Bruin’s goaltender Tuuka Rask must display exceptional performances this postseason for Boston to have a deep run. (Photo courtesy of nbcsports.com)
Lost in the endless drama that is the Boston Celtics, the widespread panic over the Red Sox abysmal start and the New England Patriots losing players to retirements and owners to rub-and-tug parlors, the Boston Bruins have put together a strong team and seems to be hitting their stride before they head into the NHL playoffs.
About a week ago, the Bruins seemed to have fallen into the same place they were last year— they were a good team that lost to great teams and lost winnable games.
It seemed that history was going to repeat itself after the Bruins lost three of four to the Tampa Bay Lightning, the lowly Florida Panthers and the Detroit Red Wings.
Last year, after the Bruins were shellacked by the Lightning in the regular season and then eventually in the playoffs, the blame was put on their inability to compete with secondary scoring and their lack of effort once they were behind.
The difference this year is that even though that the losses were similar, the effort is still there and this B’s team shows fire and determination. Granted, the 5-4 loss to the Lightning stings, especially because the Bruins gave up three third period goals after dominating the second period. There is no shame in saying that the Lightning are the better team and are probably one of the measuring sticks in terms of Stanley Cup contenders. Their captain, Steven Stamkos, is probably the third or fourth best player on that team, which speaks to the insane talent around him. Everyone on the Lightning can score, and they all have exceptional talent at it.
The Bruins are a hard team to figure out. Their top line is one of the best in hockey, and even their goaltending has been stellar this season (yes, Tuukka Rask detractors, he has been excellent this season). However, their defense is questionable besides Zdeno Chara, and their secondary scoring, while improved from a year ago, is still a weak point.
Boston will be facing the Toronto Maple Leafs after the B’s secures second place in the division and, therefore, home ice in the playoffs, which they had needed the last two times these teams faced off in the playoffs (2013 and 2018).
The Bruins match up well, but Toronto has made strides in their game since last year too, notably inking John Tavares and continuing to develop All-Star Auston Matthews. The Leafs defense is pretty shaky, but after adding top-pair defenseman Jake Muzzin at the trade deadline, they showed up the back end for goaltender Frederick Andersen. The other top defensive man for the Leafs, Morgan Rielly, is mostly offensive in his game, leading to a lot of odd man rushes for the other team. The Bruins should be able to pounce on Rielly’s aggressiveness.
For the Bruins, Rask is a huge question mark. Besides maybe the Red Sox David Price or the Celtics Kyrie Irving, there may not able a more hated and loved player than him. The Stanley Cup collapse against the Chicago Blackhawks still rings fresh in the minds of many fans, and many detractors will point to a bad Tuukka game as proof that he is a terrible goalie.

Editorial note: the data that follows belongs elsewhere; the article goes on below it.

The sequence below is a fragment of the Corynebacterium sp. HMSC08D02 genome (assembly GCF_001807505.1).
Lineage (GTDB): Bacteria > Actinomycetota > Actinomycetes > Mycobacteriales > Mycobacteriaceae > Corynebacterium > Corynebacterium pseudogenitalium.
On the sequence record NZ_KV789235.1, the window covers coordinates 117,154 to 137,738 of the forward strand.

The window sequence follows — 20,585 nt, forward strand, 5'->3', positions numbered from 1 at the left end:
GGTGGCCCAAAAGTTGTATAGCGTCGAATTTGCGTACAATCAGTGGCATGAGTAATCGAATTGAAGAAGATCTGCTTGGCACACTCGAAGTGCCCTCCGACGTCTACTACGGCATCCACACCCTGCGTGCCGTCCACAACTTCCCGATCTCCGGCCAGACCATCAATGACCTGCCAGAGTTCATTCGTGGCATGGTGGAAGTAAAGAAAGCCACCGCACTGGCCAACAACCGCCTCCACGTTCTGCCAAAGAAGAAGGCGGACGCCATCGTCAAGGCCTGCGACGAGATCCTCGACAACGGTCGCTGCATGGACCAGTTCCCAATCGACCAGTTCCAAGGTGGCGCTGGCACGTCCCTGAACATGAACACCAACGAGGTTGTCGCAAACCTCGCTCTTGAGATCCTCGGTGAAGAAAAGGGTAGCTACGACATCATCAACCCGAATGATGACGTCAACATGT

In reality, Rask ranked fourth in save percentage among qualified goalies and won 27 of the 45 games he’s played in. The postseason problem is true for Rask though, and he is likely to have a bad game or two against Toronto. It is inexcusable, but that is who Rask has always been. With the addition of backup goaltender Jaroslav Halák, Bruins coach Bruce Cassidy might lean to start him over Rask if Rask has one of his trademark stinkers against the Leafs. Halák is a clear upgrade over last year’s backup Anton Khudobin, so it is possible that Cassidy will not be afraid to pull Rask like he appeared to be afraid last year.
On offense, the Bruins top line of Brad Marchand, David Krejci and David Pastrnak are all elite level shooters and can score from anywhere. Jake DeBrusk is having a breakout year on the second line, and he projects to be a 100 point player somewhere down the road. Patrice Bergeron is still the best two-way center in the game but other than that, there is not much.
As aforementioned, the secondary scoring is better than last year, but it is still shaky. The Bruins added Marcus Johansson and Charlie Coyle at the trade deadline, but they are not anything flashy. Perhaps the atrocity of trading a first round pick for the corpse of Rick Nash left a bad taste in the Bruins mouths, but they barely upgraded their most glaring weakness.
Defenseman Charlie McAvoy is still far too inconsistent, but he’s the top man along with Chara. The defense should be good enough, but Rask will have to be on top of his game.
Even though the formatting of the NHL playoffs is ridiculously and these teams should not be playing against each other, the Bruins should handle the Leafs in about six games. Then, they’ll be off to face the Lightning (probably) and if they can get by two of the most difficult teams in the whole playoffs, then they should be one of the favorites to win Lord Stanley’s Cup this year. The team has earned it through hard work, talent and determination in the face of adversity